Interview with photographer Robert Herrmann
Cary Benbow (CB): Why do you photograph, or what compels you to make the images you create?
Robert Herrmann (RH): I am naturally driven to shape and light. I originally trained as an architect. Besides I have been taking photographs for my own pleasure for a long time. Since a couple of years, though, I more and more found myself using photography as a conceptual medium. I think the way I was trained in design thinking, first analyze, try to fully grasp a subject and then put an idea to work, has a huge impact on how I think and work photographically.
In his book “The Nature of Photographs” Stephen Shore writes “Photography is inherently an analytic discipline. Where a painter starts with a blank canvas and builds a picture, a photographer starts with the messiness of the world and selects a picture […] imposes an order on the scene — simplifies the jumble by giving it structure.” I like this idea of establishing order in chaos. It is an urge, that is profoundly human, I think.
CB: Can you please explain the idea behind your portfolio images submitted to this issue? How do they relate to your other projects, or how is it significantly different?
RH: I am interested in how human action influences our environment which is something all my works revolve around. The images I submitted belong to my longest (and still running) project “60-second slices of present”. This project is specifically about my fascination for cities. Every time I visit a new city I try to understand its patterns and underlying principles.
The aspect I always find myself coming back to is the human scale, a term mostly associated with discourses in architecture and urbanism. It relates to our physical proportion to the built environment. But I think there is also a temporal aspect about it. As the title suggests “60-second slices of present” is about visualizing time, too. Technically speaking, I expose each frame for a period of one minute, so then what I get is not a capture of a moment but rather a frame charged with a scene of action.
CB: Please say a bit more about the concept of human scale — how do you feel it is important for the viewer to understand when looking at your work?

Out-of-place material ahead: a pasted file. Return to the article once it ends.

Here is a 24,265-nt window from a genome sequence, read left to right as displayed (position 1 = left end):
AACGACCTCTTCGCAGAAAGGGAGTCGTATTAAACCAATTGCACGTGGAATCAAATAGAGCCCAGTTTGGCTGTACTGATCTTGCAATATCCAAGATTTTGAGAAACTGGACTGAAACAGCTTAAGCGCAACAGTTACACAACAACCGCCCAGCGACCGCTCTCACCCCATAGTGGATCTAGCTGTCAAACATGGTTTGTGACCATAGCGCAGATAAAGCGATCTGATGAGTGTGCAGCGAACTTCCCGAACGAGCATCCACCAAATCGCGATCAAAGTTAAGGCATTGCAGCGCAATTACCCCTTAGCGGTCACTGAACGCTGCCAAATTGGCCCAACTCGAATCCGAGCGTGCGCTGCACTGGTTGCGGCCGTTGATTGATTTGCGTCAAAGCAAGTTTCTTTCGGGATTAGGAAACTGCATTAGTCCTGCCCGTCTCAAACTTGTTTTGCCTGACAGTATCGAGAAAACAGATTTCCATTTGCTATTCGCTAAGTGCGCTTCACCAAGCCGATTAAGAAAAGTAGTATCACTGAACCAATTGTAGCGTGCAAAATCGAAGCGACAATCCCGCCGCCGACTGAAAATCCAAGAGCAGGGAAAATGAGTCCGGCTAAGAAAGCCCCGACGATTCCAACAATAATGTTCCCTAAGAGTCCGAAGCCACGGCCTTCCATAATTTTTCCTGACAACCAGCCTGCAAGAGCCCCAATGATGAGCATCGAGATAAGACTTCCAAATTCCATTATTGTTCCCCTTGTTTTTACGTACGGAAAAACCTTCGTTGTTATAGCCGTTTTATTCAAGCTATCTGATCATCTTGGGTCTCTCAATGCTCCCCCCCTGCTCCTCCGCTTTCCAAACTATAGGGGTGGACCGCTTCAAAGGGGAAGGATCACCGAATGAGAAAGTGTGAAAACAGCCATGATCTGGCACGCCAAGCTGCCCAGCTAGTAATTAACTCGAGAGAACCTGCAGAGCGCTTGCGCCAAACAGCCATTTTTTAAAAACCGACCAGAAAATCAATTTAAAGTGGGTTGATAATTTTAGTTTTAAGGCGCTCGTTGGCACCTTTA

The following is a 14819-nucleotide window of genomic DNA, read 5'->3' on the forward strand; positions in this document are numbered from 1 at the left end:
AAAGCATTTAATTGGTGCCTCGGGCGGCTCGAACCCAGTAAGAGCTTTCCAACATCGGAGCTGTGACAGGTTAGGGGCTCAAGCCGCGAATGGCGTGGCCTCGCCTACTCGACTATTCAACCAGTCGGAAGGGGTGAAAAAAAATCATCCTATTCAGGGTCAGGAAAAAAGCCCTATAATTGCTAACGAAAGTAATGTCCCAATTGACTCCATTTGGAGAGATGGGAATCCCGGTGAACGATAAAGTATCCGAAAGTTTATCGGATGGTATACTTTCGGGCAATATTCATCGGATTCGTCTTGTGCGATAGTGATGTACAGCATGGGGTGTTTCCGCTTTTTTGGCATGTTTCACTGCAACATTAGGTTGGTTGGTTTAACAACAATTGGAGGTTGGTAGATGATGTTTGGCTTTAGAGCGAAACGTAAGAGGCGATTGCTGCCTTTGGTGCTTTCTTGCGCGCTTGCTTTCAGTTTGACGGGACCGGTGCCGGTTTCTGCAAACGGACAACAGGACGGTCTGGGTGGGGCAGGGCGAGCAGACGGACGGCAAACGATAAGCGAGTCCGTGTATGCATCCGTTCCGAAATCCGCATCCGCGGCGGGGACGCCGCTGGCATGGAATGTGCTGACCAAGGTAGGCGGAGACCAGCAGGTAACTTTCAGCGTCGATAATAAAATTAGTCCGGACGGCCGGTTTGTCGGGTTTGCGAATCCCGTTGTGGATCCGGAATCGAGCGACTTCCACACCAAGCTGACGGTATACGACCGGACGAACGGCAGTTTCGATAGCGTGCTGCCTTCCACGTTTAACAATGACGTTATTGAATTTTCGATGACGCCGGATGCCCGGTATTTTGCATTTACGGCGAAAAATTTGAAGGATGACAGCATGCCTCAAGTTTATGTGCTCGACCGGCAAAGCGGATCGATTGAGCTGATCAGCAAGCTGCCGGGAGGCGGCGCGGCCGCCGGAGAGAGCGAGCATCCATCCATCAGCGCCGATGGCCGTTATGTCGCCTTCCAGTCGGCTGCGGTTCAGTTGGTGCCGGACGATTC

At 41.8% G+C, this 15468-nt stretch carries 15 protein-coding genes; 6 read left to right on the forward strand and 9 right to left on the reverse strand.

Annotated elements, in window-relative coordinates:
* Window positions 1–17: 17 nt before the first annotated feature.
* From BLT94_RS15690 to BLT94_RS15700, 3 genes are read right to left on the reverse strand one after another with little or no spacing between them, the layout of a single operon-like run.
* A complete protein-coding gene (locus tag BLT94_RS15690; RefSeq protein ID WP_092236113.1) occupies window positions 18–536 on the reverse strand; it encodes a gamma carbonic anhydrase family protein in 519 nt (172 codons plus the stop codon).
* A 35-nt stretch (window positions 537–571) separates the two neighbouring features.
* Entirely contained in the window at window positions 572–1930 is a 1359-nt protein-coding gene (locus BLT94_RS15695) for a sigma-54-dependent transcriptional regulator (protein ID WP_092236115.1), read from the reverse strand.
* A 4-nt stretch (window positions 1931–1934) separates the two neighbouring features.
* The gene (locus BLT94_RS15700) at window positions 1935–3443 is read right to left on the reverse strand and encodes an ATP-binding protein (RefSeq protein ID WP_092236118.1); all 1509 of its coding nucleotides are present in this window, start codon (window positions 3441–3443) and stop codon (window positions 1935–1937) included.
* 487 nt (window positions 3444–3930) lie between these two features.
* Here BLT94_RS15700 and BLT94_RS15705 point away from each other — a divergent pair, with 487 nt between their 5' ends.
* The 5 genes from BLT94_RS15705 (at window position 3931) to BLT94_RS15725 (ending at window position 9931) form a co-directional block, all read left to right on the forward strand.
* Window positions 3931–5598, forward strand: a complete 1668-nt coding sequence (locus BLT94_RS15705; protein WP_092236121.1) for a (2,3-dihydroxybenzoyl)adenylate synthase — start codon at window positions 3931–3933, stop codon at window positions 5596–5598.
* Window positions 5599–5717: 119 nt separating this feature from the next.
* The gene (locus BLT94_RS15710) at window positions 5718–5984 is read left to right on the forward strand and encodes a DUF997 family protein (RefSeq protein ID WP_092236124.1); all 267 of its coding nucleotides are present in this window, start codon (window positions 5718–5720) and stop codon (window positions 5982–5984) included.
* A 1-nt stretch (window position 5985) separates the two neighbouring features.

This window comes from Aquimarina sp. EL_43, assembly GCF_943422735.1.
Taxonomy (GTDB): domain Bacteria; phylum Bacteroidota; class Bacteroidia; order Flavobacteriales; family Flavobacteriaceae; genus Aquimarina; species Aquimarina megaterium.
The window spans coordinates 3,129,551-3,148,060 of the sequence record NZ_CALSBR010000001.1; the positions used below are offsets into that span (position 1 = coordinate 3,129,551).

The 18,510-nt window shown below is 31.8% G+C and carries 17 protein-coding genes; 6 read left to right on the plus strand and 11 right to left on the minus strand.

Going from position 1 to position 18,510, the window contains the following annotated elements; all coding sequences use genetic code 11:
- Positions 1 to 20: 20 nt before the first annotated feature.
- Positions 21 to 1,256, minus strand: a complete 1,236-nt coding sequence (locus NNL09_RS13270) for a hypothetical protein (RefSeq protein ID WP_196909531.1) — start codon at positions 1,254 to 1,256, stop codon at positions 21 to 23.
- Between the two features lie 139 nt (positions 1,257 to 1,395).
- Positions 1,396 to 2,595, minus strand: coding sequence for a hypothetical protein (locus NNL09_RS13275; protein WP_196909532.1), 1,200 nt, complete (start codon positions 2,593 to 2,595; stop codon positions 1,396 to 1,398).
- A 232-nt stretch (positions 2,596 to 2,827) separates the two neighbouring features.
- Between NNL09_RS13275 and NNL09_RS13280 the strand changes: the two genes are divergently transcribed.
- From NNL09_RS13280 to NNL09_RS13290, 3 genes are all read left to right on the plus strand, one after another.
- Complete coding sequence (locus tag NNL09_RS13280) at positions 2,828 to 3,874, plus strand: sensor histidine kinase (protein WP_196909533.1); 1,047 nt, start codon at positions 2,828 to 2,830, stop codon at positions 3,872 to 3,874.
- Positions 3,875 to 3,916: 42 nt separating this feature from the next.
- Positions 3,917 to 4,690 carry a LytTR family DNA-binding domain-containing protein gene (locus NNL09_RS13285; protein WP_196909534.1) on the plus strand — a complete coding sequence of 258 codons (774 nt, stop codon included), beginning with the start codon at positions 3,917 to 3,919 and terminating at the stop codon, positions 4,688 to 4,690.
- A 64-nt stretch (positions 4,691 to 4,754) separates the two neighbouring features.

RH: I don’t think it is important that the viewer understand about this aspect immediately by looking at these images. At first it is important to me while producing them. I have to be able to connect to the space of the city I am in. I find it easier to connect to places that have a human scale, that means, where buildings stand close to each other, but still leave enough space for public activities in between. I think the size and shape of the space in between and how it is used is what defines the character of a city. Still, many places I visit are far from transmitting this comfortable ambiance I am speaking of. In some cities the streets are so wide that you cannot even clearly see the other side, because they were build for cars and not for humans.
CB: In your opinion, what makes a good photograph?
RH: A photograph I consider a good one makes me think about something I do not necessarily see in the picture itself. A good photo contains a trigger for a possible train of thought.
CB: Where do you get the inspirations for your personal photography?
RH: I read books, I love to travel, go to see exhibitions, talk to other artists and exchange ideas. But when I work, I like to work alone, because it helps me to stay focused.
CB: What/who are your photography inspirations — and why? The Bechers immediately come to mind for me — especially for your project EFH
RH: I love the work of Hiroshi Sugimoto. Especially the “Theaters”, but also the “Dioramas”. His conceptual strength is a huge inspiration to me.
I am also very inspired by Stephen Shore’s “Uncommon Places”, in which he illustrates the extraordinary beauty of the mundane. I am fond of Joel Sternfeld’s “American Prospects”, mostly for his enriching the seemingly banal with a tad of quirky humour.
I also like the works of Julius Shulman, Hertha Hurnaus, Iwan Baan, Hélène Binet, Bas Princen, Gisela Erlacher, Nadav Kander, Martin Kollar and Peter Bialobrzeski
As to the pictorial grammar I used in the EFH series, yes, it is a quote of Bernd and Hilla Becher’s typologies, but an ironic quote I did to find out how it feels to speak their language. It was fun, but I don’t take it too seriously.
CB: How would you describe your work to someone viewing it for the first time?
RH: On the surface it is, at its best, an aesthetic play with shapes, light and composition, at its worst, it’s merely boring. But if you take your time, look and think, you might get an idea.
CB: How do you approach a project that takes years to complete, and multiple cities around the world?
RH: With patience, passion and spending every extra money just for that. It is hard to say, when or even if I ever will complete it, because I don’t know yet how this completion would look like. I have been asked a couple of times, when the first photo book will be published and I am happy to know that there are people who would buy it. Still, I think, I need way more time to travel to many more cities around the globe and I want to collect more image material.
In the end, maybe I don’t care much about finishing it in a hurry, because I enjoy the journey so much.
Originally published in F-Stop Magazine